“Simplicity is the ultimate sophistication”
– Leonardo da Vinci
Over five million visitors visit the Mona Lisa per year, undoubtedly the most well-known painting in the world to get a glace of the Mona Lisa’s mystique smile. Painted by Leonardo da Vinci between 1503 and 1506, it is considered an archetypal masterpiece of the Italian Renaissance. Over the years, the piece has become known as one of the most recognizable and skillfully executed works of art.
The painting is also known as the “La Joconde” or “La Gioconda”, and the original painting size was 77 x 53 cm (30 x 20 7/8 in). After being acquired by King Francis I of France, it is now owned by the French Republic. Since 1804, it has been on display in the Louvre Museum in Paris, France. She even has her own room in the museum with a little spotlight that brings out the true colours of da Vinci’s original paints. In fact, she also has a mailbox in which she receives plenty of love letters regularly. A glass ceiling lets in natural light, a shatter-proof glass display case, and is in a climate-controlled environment.
Who was the Woman in the Painting?
Throughout the centuries, there have been many speculations as to who the female in the Mona Lisa painting was. It was first suggested that Mona Lisa was a noblewoman named Isabella d’Este, Marquise of Mantua, Duchess of Francavilla. Some art experts started to believe that it was a self-portrait of Leonardo da Vinci himself, due to the similarity of his face with the painting.
Nowadays, most art historians believe that it is the half-length portrait of a woman believed to be Lisa Gherardini. Her husband was a rich silk merchant from Florence named Francesco del Giocondo and it is thought that he ordered the painting for their new home to celebrate the birth of Andrea, their second son.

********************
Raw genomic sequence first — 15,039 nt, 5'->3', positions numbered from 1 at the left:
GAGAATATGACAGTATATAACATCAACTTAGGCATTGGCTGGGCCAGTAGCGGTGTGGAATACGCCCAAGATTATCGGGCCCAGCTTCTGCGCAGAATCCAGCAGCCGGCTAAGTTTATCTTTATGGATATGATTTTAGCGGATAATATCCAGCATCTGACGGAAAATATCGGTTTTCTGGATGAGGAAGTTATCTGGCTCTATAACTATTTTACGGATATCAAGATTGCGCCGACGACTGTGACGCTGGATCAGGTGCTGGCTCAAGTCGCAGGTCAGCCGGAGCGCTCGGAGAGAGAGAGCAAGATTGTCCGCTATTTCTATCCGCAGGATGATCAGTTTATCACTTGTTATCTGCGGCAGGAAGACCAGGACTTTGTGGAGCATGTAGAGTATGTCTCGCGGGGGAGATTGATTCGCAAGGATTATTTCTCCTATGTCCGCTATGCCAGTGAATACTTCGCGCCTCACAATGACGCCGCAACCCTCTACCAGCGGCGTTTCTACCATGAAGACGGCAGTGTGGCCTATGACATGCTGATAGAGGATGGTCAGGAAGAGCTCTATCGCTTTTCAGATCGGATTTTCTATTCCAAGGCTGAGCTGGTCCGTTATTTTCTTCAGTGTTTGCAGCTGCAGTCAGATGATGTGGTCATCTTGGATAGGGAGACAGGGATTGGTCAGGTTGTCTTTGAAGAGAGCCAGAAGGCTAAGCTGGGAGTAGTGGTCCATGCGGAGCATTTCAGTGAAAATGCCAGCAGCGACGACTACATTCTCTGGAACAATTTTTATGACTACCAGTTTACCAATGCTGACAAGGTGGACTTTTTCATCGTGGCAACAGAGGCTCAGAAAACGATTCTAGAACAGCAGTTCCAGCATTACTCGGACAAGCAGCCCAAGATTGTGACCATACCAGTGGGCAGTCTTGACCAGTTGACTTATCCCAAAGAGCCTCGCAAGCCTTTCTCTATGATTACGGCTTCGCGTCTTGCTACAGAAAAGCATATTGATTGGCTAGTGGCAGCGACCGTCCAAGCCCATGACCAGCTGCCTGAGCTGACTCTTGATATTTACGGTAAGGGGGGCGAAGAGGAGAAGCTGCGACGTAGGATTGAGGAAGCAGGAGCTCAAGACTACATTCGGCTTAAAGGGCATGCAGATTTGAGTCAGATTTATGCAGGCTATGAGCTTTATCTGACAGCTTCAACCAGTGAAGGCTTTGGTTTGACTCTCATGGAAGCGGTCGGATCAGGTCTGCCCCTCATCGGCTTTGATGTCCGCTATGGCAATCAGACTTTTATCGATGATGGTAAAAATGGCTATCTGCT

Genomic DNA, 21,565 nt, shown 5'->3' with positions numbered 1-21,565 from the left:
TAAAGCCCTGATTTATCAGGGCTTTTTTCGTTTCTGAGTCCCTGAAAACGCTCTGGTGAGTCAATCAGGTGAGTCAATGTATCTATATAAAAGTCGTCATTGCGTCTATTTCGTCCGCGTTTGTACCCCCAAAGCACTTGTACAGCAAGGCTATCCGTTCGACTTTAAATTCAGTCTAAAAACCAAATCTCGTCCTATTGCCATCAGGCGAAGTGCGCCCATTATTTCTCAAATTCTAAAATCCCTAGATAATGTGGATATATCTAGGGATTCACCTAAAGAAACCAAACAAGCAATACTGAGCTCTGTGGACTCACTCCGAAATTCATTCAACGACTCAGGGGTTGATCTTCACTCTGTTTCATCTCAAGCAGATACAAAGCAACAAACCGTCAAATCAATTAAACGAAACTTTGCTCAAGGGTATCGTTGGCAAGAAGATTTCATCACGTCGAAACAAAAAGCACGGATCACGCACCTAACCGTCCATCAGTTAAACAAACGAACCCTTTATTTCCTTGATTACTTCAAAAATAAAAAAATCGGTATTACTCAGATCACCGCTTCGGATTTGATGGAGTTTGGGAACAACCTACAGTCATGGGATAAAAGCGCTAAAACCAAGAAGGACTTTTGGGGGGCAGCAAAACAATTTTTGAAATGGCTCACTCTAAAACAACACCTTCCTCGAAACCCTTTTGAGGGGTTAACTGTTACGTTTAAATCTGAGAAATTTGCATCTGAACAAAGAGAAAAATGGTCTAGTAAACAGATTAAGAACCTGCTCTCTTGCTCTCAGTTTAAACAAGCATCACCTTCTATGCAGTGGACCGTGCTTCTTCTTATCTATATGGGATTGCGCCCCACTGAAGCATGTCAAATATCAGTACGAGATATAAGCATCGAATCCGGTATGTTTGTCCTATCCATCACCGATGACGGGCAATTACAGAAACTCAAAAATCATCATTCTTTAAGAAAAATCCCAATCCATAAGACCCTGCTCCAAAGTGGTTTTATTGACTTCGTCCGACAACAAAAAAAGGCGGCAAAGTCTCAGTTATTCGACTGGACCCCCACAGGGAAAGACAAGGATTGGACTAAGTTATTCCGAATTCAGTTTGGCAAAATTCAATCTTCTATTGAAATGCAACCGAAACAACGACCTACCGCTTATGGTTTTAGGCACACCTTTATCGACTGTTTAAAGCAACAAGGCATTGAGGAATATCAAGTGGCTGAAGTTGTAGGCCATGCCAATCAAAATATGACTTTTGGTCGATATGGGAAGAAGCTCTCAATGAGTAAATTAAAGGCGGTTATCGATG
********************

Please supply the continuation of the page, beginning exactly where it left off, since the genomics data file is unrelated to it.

The woman in the portrait is dressed in the Florentine fashion of her age and seated upright on an armchair with an imaginary landscape as a background. She’s dressed simply in a translucent veil, dusky robes, and no ornaments. Behind her is a hazy and seemingly isolated scenery imagined by da Vinci and painted using sfumato. Sfumato is a painting technique where sharp edges are shaded to create an uncannily graphic effect. The woman sits with her arms folded as she gazes at the viewer and seems to have an ambiguous natured smile, which makes this iconic painting even more popular. She appears alive and her gaze is fixed on the observer.
Various people have made different interpretations of the Mona Lisa’s smile. It almost looks like her smile reacts to the observer’s gaze. Her smile is a combination of art, science, optics and illusion. Although some people believe she looks upset, multiple studies have shown that she is indeed happy.
A long-standing question among the public is why does Mona Lisa not appear to have visible eyebrows or eyelashes. It used to be said that this was common in that era for women to pluck their eyebrow hairs. But in 2007, a Parisian engineer and inventor Pascal Cotte found with his ultra-detailed digital scans that Leonardo da Vinci had originally painted with eyelashes and visible eyebrows, but these have gradually disappeared over time, due to overcleaning. He found one brushstroke of a single hair over the left eye. He also discovered that her hands were in a different position than it is now. Her face was also wider, and she had a more expressive smile as opposed to the ambiguous one she has now.
Theft and Vandalism
The painting had always been considered a highly regarded work in the art world but when it was stolen in 1911 by a Louvre employee named Vincenzo Peruggia, it led to a massive increase in public recognition. He believed that the painting should be returned to Italy for display, as he was an Italian nationalist. He kept the painting with him for two years before he was caught trying to sell it to a gallery in Florence, Italy. Peruggia served six months in prison for the theft and was honoured for his patriotism in Italy. This robbery was broadcasted worldwide, so this masterpiece became famous because of a thief! In the 1950s, the painting was the subject of several attempts at vandalism. The damage is faint but still noticeable. 1956, in particular, was a bad year. One person threw acid at the painting and another person hit it with a rock.
This painting, viewed as the ideal of beauty and perfection is a perfect representation of the great artist Leonardo da Vinci. Along with the portrait of a young woman, he has also left behind one of the greatest mysteries of all time. Nobody knows when this portrait was painted or who the woman really is. It is a highly valuable painting, and art lovers would argue that it is priceless. But if you had to place a value on it, it would be worth at least 700 million dollars in art auctions. But she cannot be bought or sold as she belongs to the French government. She now sits majestically in the museum, waiting for someone to understand the pain in her eyes, despite her beautiful smile.